Every day by 7 a.m. a group of Iraqi, Burundian and Guatemalan middle-schoolers waits for the bus at the corner of Mitchell Avenue and 17th Street.
After the bus picks up the half-dozen teens, a couple of Iraqi fathers linger a while longer to talk before each heads home.
Over the last year, the Southside has become more ethnically diverse. There are about a dozen nationalities represented in the small neighborhood ranging from the Congo to Germany and more than 80 in Hamilton County, according to the Ochs Center.
"When we first moved here in 2006, the neighborhood, at least then, was African-Americans and white," said Ellen Hays, a resident of the Fort Negley neighborhood. "Then we met a family from Guatemala that lived around the corner, and that started our understanding that there really was more diversity in the neighborhood than we were aware of."
Gulmira Musina, who arrived from Uzbekistan with her husband and children three months ago, has found a friend in a Lebanese neighbor. Both came as refugees and were resettled with the help of the local Bridge Refugees and Sponsorship Services.
A recent afternoon Mona Alkhodor sat with Mrs. Musina while she made gushnon, a doughy bread-with-meat recipe from Uzbekistan.
Although neither speaks English well -- one speaks Arabic, the other Uzbek-- the women spend a lot of time together.
"We do everything together," said Mrs. Alkhodor laughing, as she held Mrs. Musina's hand. Their activities range from shopping to taking the children to the park and cooking.
In the afternoons, most of the neighborhood children rush to the little neighborhood park, which features a couple of swings and a playing set.
"You put kids in the park and language doesn't matter, they figure it out," Mrs. Hays said.
Most of the children use the few English words they know, coupled with hand motions and their native language, to get their points across.
"Give me," they yell, trying to get the soccer ball.
Often Arabic, Uzbek or Kirundi can be heard through the streets as children and parents converse.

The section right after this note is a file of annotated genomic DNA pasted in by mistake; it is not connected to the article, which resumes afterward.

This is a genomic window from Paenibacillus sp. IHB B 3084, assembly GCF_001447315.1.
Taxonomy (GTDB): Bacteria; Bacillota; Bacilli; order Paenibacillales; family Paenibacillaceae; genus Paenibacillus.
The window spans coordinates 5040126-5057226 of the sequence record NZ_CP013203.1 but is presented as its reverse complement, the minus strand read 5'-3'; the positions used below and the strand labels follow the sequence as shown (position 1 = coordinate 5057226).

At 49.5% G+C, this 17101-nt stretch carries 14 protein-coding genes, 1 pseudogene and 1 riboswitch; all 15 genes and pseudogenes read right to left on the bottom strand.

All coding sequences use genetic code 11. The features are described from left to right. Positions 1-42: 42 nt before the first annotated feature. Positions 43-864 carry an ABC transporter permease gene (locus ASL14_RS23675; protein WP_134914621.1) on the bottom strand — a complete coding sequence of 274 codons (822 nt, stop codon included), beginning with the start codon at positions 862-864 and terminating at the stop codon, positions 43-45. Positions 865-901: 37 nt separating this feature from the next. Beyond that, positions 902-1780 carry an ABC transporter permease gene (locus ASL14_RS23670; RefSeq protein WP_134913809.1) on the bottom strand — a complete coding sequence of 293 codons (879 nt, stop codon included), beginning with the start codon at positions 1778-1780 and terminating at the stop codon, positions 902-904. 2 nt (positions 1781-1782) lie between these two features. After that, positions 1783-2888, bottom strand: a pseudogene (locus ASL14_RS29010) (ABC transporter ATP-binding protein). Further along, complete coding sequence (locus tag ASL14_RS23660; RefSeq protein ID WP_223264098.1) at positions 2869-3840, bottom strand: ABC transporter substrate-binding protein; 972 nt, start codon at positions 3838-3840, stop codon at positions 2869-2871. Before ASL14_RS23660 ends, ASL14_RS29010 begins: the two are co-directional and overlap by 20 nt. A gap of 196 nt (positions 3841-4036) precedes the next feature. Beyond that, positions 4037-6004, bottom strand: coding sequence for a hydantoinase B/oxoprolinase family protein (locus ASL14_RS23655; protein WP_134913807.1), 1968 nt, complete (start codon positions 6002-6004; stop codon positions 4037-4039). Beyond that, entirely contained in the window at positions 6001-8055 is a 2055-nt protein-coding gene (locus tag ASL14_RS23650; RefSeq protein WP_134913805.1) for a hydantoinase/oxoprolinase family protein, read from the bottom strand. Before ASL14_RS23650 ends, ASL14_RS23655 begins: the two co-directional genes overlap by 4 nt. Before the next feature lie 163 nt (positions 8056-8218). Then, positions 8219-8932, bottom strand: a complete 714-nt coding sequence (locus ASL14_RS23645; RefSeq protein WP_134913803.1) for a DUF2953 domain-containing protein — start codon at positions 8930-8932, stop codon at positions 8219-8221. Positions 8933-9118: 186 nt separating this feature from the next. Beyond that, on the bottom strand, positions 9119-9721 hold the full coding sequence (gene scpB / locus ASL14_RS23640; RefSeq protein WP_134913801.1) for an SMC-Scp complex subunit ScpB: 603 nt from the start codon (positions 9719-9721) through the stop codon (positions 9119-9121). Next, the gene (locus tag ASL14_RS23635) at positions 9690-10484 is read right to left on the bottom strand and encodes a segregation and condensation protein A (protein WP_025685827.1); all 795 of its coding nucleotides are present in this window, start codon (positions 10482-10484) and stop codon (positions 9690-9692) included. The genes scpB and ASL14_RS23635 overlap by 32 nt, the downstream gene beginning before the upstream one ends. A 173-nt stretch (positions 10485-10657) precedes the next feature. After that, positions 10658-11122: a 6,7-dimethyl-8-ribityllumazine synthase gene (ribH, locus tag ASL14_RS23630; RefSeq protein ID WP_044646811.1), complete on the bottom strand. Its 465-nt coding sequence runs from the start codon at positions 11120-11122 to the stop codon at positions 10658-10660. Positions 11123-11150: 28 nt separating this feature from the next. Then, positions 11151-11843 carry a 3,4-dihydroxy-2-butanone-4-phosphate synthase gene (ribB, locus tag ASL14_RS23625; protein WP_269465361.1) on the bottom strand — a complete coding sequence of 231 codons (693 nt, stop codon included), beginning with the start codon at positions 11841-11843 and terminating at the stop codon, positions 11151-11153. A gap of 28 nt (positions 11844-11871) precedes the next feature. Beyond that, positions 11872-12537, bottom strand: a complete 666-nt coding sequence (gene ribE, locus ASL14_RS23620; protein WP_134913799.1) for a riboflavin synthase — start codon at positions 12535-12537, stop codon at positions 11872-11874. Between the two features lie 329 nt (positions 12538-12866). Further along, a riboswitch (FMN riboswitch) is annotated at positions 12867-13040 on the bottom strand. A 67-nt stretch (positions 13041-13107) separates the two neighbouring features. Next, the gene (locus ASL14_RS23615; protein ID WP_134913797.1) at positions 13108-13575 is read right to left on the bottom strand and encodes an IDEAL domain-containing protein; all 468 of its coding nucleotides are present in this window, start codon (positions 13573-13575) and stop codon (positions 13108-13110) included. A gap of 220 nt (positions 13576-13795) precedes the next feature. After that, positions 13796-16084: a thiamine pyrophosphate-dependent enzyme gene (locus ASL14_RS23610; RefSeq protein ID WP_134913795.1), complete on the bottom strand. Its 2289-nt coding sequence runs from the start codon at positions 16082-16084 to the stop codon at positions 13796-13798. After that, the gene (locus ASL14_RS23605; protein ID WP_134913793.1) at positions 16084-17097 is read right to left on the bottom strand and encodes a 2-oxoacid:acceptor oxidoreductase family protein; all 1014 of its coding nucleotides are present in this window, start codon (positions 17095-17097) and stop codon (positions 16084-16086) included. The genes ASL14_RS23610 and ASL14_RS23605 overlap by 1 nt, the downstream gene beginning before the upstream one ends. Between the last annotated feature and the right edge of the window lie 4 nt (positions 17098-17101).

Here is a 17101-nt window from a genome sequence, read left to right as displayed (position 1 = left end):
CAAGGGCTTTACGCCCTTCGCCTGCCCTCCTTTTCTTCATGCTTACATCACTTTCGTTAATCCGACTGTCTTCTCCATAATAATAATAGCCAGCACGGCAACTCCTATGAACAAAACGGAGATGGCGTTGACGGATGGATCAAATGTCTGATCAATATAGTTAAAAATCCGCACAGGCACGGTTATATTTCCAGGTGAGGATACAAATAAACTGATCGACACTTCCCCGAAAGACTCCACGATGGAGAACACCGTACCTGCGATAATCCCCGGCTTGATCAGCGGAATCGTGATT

A couple of weeks ago the neighborhood had a potluck gathering at which residents shared traditional American dishes such as strawberry shortcake and chicken salad, as well as a German chocolate cake brought by a neighbor from Germany and an Uzbek pakhlava --a sweet pastry.
More than 60 neighbors spent more than three hours getting to know each other and explaining their dishes, Mrs. Hays said.
As Bahati Madelene walks down the street smelling the different spices from around the world -- usually with her 4-month-old baby strapped to her back with a colorful fabric -- she stops and asks her neighbors what they're cooking, she said in Swahili through an interpreter.
Her family came to Chattanooga three years ago because of civil conflicts in their native Burundi.
Eduardo Centurion, who left his native Paraguay at age 9, moved with his family to the neighborhood in 2007.
BY THE NUMBERS
* 80: Estimated number of nationalities in Hamilton County
* 12: Number of nationalities in Fort Negley
* 10: Approximate number of languages spoken in the neighborhood.
Sources: The Ochs Center, neighborhood residents
"I took my job at New City Fellowship Church after visiting Chattanooga for just one weekend. Their commitment to racial reconciliation was a big reason why I chose to move my family here from St. Louis," said Mr. Centurion, who lives in Fort Negley with his wife Joy, daughter Lulu, 4, and son Ezra, 16 months.
"It brings back the memories of trying to adjust to life in a completely new world when my parents moved to the U.S. in 1988," he said. "I am able to remember the joys and difficulties that I experienced as a kid trying to figure out my place in two contrasting cultures, (and) I look forward to helping my neighbors walk through this adventure of assimilation."
Hussain Ali Hussain said he enjoys that all of his neighbors are willing to lend a hand when needed.
His family of four, including his wife, their daughter Lulua, 14, and son AbdulRaheman, 13, arrived in Chattanooga from Syria about a month ago.
"One of the good things we have is that if our neighbors see us, they smile and it makes us feel better," his wife, Amira Alwan, said through an interpreter.